Thursday, February 5, 2015

Infant foods becoming less and less healthy? An alarming trend.

Sugar is in the news for all wrong reasons. Though it is a taste maker for beverages and all sweetish products, its role in causing some diseases has made it a great villain. In fact to day's obesity epidemic is being attributed to greater consumption of white sugar. Whether there is universal agreement or not, sugar is considered by many as an addictive substance and its continued use is difficult to curbed because of this fact. It is for nothing that health experts are advocating putting restrictions on levels of added sugar present in processed products realizing the damage of potential of this "white demon"! though food industry is being pressured to cut down on added sugar in their product portfolio, such voluntary efforts cannot bring any dramatic results. From the industry view point consumer liking forms the basis of their product formulations and in a fiercely competitive market all players have to agree to restrict sugar levels in their products. What is alarming is that even children's foods are not spared when it comes to addition of sugar in their formulations. almost 30-35% of the products targeted at infants and young children have more sugar than necessary, obviously to attract more and more of their targets to their products. Even healthy products containing many nutritive ingredients are rendered unhealthy due to loading with sugar. Here is a take on this alarming situation in a country like USA where reliable data is available

A new CDC study, published Monday in the journal Pediatrics, tells us something about infants and sugar that is worrisome, though not especially surprising if you've been following the food industry's efforts to mislead the public and influence the science and policy on added sugar. The study examined the salt and sugar content of commercial infant and toddler food in the U.S. Researchers looked at a 2012 dataset of 1074 infant and toddler foods and beverages. Among infant products, they found that 41 of 79 mixed grains and fruits—i.e. healthy seeming items—contained more than one added sugar; in 35 infant items, more than 35 percent of calories came from sugar. Among toddler products, the researchers found that 72 percent of dinners and most cereal bars, breakfast pastries, fruit, snacks, desserts, and juices contained more than one added sugar. Given the American Heart Association's recommendations on added sugar, it's pretty clear from the CDC study that many very young children are getting too much.  How do parents know how much is too much?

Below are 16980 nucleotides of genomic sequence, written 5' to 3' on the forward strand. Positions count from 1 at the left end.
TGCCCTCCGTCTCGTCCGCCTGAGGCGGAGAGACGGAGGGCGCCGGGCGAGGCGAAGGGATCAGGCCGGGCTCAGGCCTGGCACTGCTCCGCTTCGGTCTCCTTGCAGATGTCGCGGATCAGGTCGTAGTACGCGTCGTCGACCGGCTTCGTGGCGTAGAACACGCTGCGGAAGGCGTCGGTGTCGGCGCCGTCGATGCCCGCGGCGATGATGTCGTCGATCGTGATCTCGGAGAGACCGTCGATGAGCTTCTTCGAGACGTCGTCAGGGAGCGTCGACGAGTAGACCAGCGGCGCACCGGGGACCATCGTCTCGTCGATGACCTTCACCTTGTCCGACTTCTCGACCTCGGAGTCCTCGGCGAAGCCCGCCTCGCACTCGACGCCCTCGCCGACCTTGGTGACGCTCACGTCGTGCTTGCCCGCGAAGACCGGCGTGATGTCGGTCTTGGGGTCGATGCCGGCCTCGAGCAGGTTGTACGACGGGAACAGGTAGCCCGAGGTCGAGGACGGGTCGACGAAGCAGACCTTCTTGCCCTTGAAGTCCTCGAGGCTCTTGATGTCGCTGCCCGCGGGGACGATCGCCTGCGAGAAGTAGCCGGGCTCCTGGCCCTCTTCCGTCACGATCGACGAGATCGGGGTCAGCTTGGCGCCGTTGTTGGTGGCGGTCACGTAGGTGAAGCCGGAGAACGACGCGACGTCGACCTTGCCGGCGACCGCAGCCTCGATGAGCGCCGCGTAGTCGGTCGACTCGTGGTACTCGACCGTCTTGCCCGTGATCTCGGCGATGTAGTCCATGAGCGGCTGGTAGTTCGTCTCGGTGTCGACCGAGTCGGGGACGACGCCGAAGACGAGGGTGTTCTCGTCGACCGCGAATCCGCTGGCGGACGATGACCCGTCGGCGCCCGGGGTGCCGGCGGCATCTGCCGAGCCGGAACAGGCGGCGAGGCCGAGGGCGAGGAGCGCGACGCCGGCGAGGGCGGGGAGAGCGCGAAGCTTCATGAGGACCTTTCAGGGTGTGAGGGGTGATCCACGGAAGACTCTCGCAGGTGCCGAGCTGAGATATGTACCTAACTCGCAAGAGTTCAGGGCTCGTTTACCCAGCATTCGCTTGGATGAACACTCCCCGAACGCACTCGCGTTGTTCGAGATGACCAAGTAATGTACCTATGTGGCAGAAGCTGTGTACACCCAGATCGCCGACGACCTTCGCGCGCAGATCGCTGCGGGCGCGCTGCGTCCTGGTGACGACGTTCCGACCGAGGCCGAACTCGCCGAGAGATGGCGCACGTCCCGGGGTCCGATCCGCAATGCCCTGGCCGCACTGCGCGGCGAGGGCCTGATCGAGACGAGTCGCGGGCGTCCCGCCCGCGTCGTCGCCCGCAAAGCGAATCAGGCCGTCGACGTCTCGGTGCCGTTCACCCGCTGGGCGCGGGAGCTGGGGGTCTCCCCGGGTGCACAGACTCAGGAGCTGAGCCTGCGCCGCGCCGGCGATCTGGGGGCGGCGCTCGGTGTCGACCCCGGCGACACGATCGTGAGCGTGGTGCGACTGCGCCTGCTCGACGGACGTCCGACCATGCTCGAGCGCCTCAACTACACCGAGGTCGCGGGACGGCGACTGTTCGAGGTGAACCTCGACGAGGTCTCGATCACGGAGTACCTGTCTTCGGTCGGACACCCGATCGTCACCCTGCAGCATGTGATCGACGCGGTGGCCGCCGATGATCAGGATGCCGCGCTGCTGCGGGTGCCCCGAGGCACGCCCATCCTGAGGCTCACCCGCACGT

The study concludes with advice to pediatricians. Namely, counsel parents to pay attention to labels on the food and drink products they buy for their infants and toddlers and try to limit the added sugar.  An added sugars declaration on the Nutrition Facts label would empower consumers with knowledge of how much sugar has been added to foods. Currently, the Nutrition Facts label does not provide parents with enough information to truly make informed decisions. Total sugar is listed in grams—not the more familiar teaspoons—and neither the amount of added sugar nor the percent daily value are provided. So parents, who may be trying diligently to follow their pediatricians' science-informed advice, cannot know how much sugar has been added to the foods and beverages they are feeding their infants and toddlers—or how much is too much.
As the FDA considers its proposed rule to update the Nutrition Facts label to include added sugar, the U.S. Departments of Agriculture and Health and Human Services are concurrently developing the 2015 Dietary Guidelines for Americans. A forthcoming report from the Dietary Guidelines Advisory Committee—an independent scientific body tasked with providing guidance to the agencies—is expected to contain recommendations on limiting added sugar to a maximum of 10 percent of daily calories and including added sugar and percent daily value on the Nutrition Facts label. It would be an important, science-based step forward not only for parents of young children but for all Americans if the agencies decide to adopt the DGAC's recommendations on limiting and labeling added sugar.

The fact that early childhood eating practices have an important bearing on the body weight when they grow up, it is necessary that the nutritional standards of children's foods, especially infant foods are made stiff so that industry is not allowed a free hand in making and marketing whatever they feel like doing. When new guidelines are made there should be restrictions regarding use of the two white "poisons" viz, sugar and salt so that the future generations are not exposed to unnecessary dangers during their evolution into adulthood. Strict compliance must be insisted upon in stead of leaving them as just guidelines because voluntary efforts in a fragmented industry like food processing does not work as shown by past experience.


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